Feline Infectious Diseases Training Workshop – March 17

Feline Infectious Diseases Training Workshop – March 17

Want to learn how you can help prevent the spread of infectious diseases and keep our cats healthy while they wait for their forever homes? Please join us for a fun and informative training with our very own Dr. Bing! She will teach you everything you need to know about common cat diseases seen in foster cats; the symptoms, diagnosis, and treatments given! All active volunteers are encouraged to attend. Friday, March 17th at 7:00pm at the Vineland Library Community Room 1450 Blossom Hill Road in San Jose. Please email us at laurie.melo@towncats.org for more information or to sign...
Foster Volunteer Orientation – March 16

Foster Volunteer Orientation – March 16

If you have a spare room, a flexible schedule and a warm heart, please consider becoming a foster parent for Town Cats of Morgan Hill! In exchange for free room and board, we can promise you lots of hugs and purrs! Foster parents care for young kittens and cats that aren’t quite ready for adoption. The foster parents provide the personal care while Town Cats provides the medical care and guidance. In return for your care, you get training and support! And, of course, lots of love and gratitude too! You may wonder why an animal needs foster care. It’s simple. Like people who lose their homes, animals need time and a warm, safe place to get their bearings and to get ready for the next step. Ready to be a hero? Not sure? Afraid you’ll fall in love and won’t be able to let go? Talk to us. We’re foster parents too. Come join us! Our next Orientation will be held: Thursday, March 16th at 6:30-7:00pm at the Vineland Library 1450 Blossom Hill Road in San Jose Please email us at laurie.melo@towncats.org to sign up! Immediately after the orientation, we will hold a more detailed training session on how to care for orphaned kittens. You are welcome to stay for that session which will run from...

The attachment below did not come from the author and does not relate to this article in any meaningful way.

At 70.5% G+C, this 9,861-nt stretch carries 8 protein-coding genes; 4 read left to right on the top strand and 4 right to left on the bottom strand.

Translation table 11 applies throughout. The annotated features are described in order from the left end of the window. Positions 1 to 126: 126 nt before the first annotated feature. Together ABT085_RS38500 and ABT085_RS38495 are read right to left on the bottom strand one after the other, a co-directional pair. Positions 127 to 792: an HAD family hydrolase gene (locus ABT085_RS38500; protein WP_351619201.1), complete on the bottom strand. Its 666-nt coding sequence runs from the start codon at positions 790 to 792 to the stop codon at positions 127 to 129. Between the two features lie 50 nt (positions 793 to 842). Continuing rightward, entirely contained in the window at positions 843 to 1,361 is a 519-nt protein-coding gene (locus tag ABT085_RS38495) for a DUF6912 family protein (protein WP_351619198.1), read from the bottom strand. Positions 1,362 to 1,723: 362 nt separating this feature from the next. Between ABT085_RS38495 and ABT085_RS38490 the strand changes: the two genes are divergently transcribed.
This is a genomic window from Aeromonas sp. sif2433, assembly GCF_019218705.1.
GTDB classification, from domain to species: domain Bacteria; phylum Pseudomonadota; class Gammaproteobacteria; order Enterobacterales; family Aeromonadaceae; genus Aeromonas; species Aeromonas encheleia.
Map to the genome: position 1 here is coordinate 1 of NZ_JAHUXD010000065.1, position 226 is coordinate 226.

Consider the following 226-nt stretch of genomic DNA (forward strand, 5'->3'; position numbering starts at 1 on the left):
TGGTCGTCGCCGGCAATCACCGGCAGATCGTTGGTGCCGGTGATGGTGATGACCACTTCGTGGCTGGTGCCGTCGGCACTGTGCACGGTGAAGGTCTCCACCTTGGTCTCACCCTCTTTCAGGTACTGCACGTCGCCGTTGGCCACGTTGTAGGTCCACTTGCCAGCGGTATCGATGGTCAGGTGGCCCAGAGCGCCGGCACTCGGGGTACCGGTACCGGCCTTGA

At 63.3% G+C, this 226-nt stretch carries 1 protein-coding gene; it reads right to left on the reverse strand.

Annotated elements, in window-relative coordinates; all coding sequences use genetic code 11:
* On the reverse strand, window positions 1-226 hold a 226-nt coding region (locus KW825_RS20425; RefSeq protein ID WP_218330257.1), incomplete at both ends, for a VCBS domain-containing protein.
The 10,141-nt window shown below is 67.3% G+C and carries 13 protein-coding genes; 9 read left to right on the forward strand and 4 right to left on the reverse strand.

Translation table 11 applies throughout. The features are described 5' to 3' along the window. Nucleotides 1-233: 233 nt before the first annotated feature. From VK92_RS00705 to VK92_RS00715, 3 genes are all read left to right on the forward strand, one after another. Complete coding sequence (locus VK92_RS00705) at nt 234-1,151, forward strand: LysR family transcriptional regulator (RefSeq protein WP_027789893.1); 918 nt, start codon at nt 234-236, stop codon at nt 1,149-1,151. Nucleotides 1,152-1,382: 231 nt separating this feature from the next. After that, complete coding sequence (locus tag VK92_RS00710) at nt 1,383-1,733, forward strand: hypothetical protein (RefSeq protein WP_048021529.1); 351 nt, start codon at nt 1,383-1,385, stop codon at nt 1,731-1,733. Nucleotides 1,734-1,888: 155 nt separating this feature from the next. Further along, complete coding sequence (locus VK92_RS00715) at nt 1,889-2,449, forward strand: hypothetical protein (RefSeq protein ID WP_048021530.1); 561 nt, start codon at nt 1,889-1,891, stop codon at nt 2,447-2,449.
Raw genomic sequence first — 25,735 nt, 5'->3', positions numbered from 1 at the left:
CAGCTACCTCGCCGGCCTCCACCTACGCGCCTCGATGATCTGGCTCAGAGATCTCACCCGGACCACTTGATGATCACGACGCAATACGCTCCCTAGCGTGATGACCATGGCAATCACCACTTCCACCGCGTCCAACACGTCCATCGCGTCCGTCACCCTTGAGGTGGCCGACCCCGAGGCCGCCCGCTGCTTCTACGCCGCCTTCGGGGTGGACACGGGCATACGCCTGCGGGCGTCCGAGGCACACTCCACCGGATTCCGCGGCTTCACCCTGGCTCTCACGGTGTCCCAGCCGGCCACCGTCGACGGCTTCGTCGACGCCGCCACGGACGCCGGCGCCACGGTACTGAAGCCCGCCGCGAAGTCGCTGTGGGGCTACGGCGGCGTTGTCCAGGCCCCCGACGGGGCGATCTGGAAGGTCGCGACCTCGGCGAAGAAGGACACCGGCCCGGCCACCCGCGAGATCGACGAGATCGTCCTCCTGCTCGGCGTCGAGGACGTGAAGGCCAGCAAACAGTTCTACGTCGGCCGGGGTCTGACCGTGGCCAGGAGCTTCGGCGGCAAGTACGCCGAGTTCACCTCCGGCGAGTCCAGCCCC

Feral Freedom Drivers Wanted!

Feral Freedom Drivers Wanted!

Town Cats is in need of Feral Freedom Drivers!  Will you chauffeur a feral cat on a one-way, road trip back home? Because they certainly can’t drive themselves home! As a member of the Santa Clara County WECARE Coalition, a partnership between local city shelters, Town Cats provides transportation volunteers for the spay, neuter and return Feral Freedom Program operating out of the The San Jose Animal Care Center on Monterey Road.  Community cats are driven back to their original location after they have been spayed/neutered at the shelter.   They are also microchipped and vaccinated.  The volunteer shifts run about 2-3 hours at a time and volunteer hours are flexible afternoons Tuesday to Saturday. Training and mentoring are provided. Requirements: Reliable car, cell phone, GPS, and team spirit. Must be 18+ and interested in a long term commitment. Volunteer at least 4 hours a month. (evenings mostly) Responsibilities: Volunteer reports for duty, picks up several cats in their crates with a list of addresses where each cat is to be released. Once at the location, the crate is opened in a safe area away from the street to deter the cat from running in the street and into potential danger. Return empty crates to the shelter in the designated return location with the required paperwork. DONE! Feral Freedom – Town Cats Drivers TOWN CATS NEEDS FERAL FREEDOM DRIVERS!Will you chauffeur feral cat on a one-way, road trip back home ?The San Jose animal shelter has a program to spay/neuter healthy community cats but the cats need a ride back to their colony. Are you available to transport them home back to their neighborhood? They...